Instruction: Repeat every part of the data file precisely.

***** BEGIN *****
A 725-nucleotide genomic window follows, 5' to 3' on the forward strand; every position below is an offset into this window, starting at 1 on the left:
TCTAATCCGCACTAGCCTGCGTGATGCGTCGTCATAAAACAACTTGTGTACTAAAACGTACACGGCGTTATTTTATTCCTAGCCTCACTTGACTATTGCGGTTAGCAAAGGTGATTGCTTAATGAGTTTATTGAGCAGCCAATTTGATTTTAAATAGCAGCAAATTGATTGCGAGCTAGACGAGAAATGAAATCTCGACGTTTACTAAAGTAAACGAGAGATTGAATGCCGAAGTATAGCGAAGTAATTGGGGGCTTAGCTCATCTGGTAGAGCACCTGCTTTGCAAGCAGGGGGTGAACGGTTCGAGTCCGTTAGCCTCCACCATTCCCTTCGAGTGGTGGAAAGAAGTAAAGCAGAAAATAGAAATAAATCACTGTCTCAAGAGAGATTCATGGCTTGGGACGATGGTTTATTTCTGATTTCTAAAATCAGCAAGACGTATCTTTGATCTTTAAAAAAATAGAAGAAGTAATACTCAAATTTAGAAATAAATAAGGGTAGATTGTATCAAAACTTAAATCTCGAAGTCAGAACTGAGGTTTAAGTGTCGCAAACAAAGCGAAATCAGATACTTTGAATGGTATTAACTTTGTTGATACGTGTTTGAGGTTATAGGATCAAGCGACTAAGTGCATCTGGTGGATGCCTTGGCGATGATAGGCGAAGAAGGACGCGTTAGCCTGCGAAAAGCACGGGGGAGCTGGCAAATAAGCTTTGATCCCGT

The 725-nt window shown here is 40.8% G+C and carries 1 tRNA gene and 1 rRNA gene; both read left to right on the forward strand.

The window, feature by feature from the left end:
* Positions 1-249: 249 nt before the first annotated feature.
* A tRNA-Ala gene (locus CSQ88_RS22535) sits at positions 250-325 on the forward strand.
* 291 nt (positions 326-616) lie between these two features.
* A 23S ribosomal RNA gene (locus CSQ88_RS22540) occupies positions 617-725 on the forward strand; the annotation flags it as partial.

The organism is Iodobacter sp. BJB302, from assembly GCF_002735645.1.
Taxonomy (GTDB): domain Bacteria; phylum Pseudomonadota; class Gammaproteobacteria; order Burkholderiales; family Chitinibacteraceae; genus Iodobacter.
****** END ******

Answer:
A 725-nucleotide genomic window follows, 5' to 3' on the forward strand; every position below is an offset into this window, starting at 1 on the left:
TCTAATCCGCACTAGCCTGCGTGATGCGTCGTCATAAAACAACTTGTGTACTAAAACGTACACGGCGTTATTTTATTCCTAGCCTCACTTGACTATTGCGGTTAGCAAAGGTGATTGCTTAATGAGTTTATTGAGCAGCCAATTTGATTTTAAATAGCAGCAAATTGATTGCGAGCTAGACGAGAAATGAAATCTCGACGTTTACTAAAGTAAACGAGAGATTGAATGCCGAAGTATAGCGAAGTAATTGGGGGCTTAGCTCATCTGGTAGAGCACCTGCTTTGCAAGCAGGGGGTGAACGGTTCGAGTCCGTTAGCCTCCACCATTCCCTTCGAGTGGTGGAAAGAAGTAAAGCAGAAAATAGAAATAAATCACTGTCTCAAGAGAGATTCATGGCTTGGGACGATGGTTTATTTCTGATTTCTAAAATCAGCAAGACGTATCTTTGATCTTTAAAAAAATAGAAGAAGTAATACTCAAATTTAGAAATAAATAAGGGTAGATTGTATCAAAACTTAAATCTCGAAGTCAGAACTGAGGTTTAAGTGTCGCAAACAAAGCGAAATCAGATACTTTGAATGGTATTAACTTTGTTGATACGTGTTTGAGGTTATAGGATCAAGCGACTAAGTGCATCTGGTGGATGCCTTGGCGATGATAGGCGAAGAAGGACGCGTTAGCCTGCGAAAAGCACGGGGGAGCTGGCAAATAAGCTTTGATCCCGT

The 725-nt window shown here is 40.8% G+C and carries 1 tRNA gene and 1 rRNA gene; both read left to right on the forward strand.

The window, feature by feature from the left end:
* Positions 1-249: 249 nt before the first annotated feature.
* A tRNA-Ala gene (locus CSQ88_RS22535) sits at positions 250-325 on the forward strand.
* 291 nt (positions 326-616) lie between these two features.
* A 23S ribosomal RNA gene (locus CSQ88_RS22540) occupies positions 617-725 on the forward strand; the annotation flags it as partial.

The organism is Iodobacter sp. BJB302, from assembly GCF_002735645.1.
Taxonomy (GTDB): domain Bacteria; phylum Pseudomonadota; class Gammaproteobacteria; order Burkholderiales; family Chitinibacteraceae; genus Iodobacter.